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dave obee In This Together: Fifteen Stories of Truth and Reconciliation
Edited by Danielle Metcalfe-Chenail
Heritage, 224 pp., $19.95

Reviewed by Dave Obee

At the time, it seemed like a good idea. Take the children from Indian reserves, feed them a steady diet of Christianity, starve them of their own language and culture, and in the end, the theory went, they would assimilate nicely into the white society.

Of course, despite the best of intentions, residential schools did not work out as planned. Most of the children suffered for the rest of their lives; many were physically and sexually abused; many lives were ended prematurely because of these schools.

Today, the forced removal of children is seen as one of the strongest examples of Canada's destructive, dismissive treatment of indigenous people during the past couple of centuries.

Those wrongs can never be made right, but we are seeing changes in attitudes, and in our understanding of history and ourselves. The release of the Truth and Reconciliation Commission's recommendations has inspired much of that change.

In This Together, a collection of stories edited by Danielle Metcalfe-Chenail, reflects the new way of thinking, and the new concept of being Canadian. The stories in this book deal with harsh realities, and give a better understanding of the meaning of race, and the problems caused by racial divides.

On Vancouver Island, much of the attention goes to residential schools, and if we are looking for a better understanding of why these schools seemed like a good idea, it makes sense to check back issues of the Daily Colonist.

A century ago, for example, this newspaper reported that at the opening of the new Catholicrun school building on Kuper

Island, the Bishop of Victoria said he was dedicating "this noble building to the service of God and the welfare of the native races of the island."

He said that a debt was owed to the Indian people, and the government was repaying the debt by making them wards of the nation. These wards would get every advantage possible, the bishop said.

"The effect of the work would be to make the pupils true Christians and good and useful citizens," the Colonist recorded him as saying.

William Ernest Ditchburn, the Indian commissioner, told the crowd that the federal government was doing all that it could to help the Indian "take his place in the commercial and industrial world along with his white brother."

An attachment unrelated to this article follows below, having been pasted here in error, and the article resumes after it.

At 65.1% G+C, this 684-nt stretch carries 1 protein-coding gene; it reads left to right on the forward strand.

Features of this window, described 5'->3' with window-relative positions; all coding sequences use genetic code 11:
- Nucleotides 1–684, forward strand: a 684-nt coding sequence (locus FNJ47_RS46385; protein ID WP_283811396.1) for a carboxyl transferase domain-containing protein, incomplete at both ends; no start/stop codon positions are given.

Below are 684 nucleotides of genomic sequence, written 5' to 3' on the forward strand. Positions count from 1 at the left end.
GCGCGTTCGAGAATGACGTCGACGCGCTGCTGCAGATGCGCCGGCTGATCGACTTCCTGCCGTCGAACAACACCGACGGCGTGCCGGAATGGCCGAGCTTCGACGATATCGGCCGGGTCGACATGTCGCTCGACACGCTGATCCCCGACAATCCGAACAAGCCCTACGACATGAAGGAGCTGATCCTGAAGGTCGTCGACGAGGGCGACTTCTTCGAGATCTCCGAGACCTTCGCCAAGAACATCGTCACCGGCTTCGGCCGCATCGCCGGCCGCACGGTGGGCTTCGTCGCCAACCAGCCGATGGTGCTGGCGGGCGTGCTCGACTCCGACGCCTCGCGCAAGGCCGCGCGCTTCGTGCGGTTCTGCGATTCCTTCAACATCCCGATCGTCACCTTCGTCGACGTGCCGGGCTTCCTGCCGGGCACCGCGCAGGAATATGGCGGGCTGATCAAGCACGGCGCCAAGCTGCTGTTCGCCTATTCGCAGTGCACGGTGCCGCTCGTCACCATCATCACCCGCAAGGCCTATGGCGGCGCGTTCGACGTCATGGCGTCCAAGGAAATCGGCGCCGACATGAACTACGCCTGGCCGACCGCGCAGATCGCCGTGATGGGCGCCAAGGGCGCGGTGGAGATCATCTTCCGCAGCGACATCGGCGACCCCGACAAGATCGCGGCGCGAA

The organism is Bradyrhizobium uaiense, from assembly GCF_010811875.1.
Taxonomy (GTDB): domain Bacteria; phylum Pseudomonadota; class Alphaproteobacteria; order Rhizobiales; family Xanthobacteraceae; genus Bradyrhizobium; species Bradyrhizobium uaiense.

W.R. Robertson, the Indian agent for the Cowichan district, addressed the students using Chinook jargon. He told them that they should be grateful to the government and to the church for the efforts being made on their behalf, and that they should show their gratitude "by living up to the teaching obtained in the school and demonstrate that the money spent on behalf of Indians is not thrown away."

Robertson added that the Indians should be loyal to the government and loyal to the church. With attitudes like that, and with the advantage of hindsight, it is no surprise that the Kuper Island school became known as one of the worst residential schools in the province. The island's name has been changed to Penelakut, but the horrific memories remain, and the damage cannot be repaired.

In 1932 the Colonist reported that B.C. had 17 residential schools and 46 day schools, including one on West Saanich Road. Together, these schools had about 3,600 students.

The next summer, during a teachers' conference in Victoria, Capt. Gerald H. Barry, the Dominion Inspector of Indian Schools, said the goal of the schools was to ensure that "the Indian gets an education that will fit him to be a good citizen when he secures the franchise."

Barry was referring to the right to vote - a right not granted until 28 years later.

A change in attitudes was evident by 1944, when the Provincial Museum featured an exhibition of indigenous arts and crafts from schools throughout British Columbia.

Clifford Carl, the museum's director, said it was important to encourage arts and crafts, and bring them to the attention of the public.

"The old ceremonies have gone, and some of the old crafts have gone, but the ability is still there, and only needs stimulus," he said.

The exhibition featured the work of artist George Clutesi, a 39-year-old who had gone through the residential school system many years before.

Clutesi's paintings Twa-yatseek, the Wolf and The Thunderbird and the Sea Serpent were considered two of the most powerful in the show.

Clutesi went on to become a highly respected authority on indigenous culture. He was a member of the Order of Canada and was awarded an honorary degree by the University of Victoria. He died in Victoria in 1988. Some of the essays in In This Together deal with or mention residential schools; all of them push us to continue the conversation that is only now starting to get to the heart of the matter at hand.

Metcalfe-Chenail's book contains stories from throughout Canada, and from many different points of view. These stories, as a whole, will do much to promote a better understanding.

And that is a good thing.

This review was published in the Times Colonist on July 10, 2016


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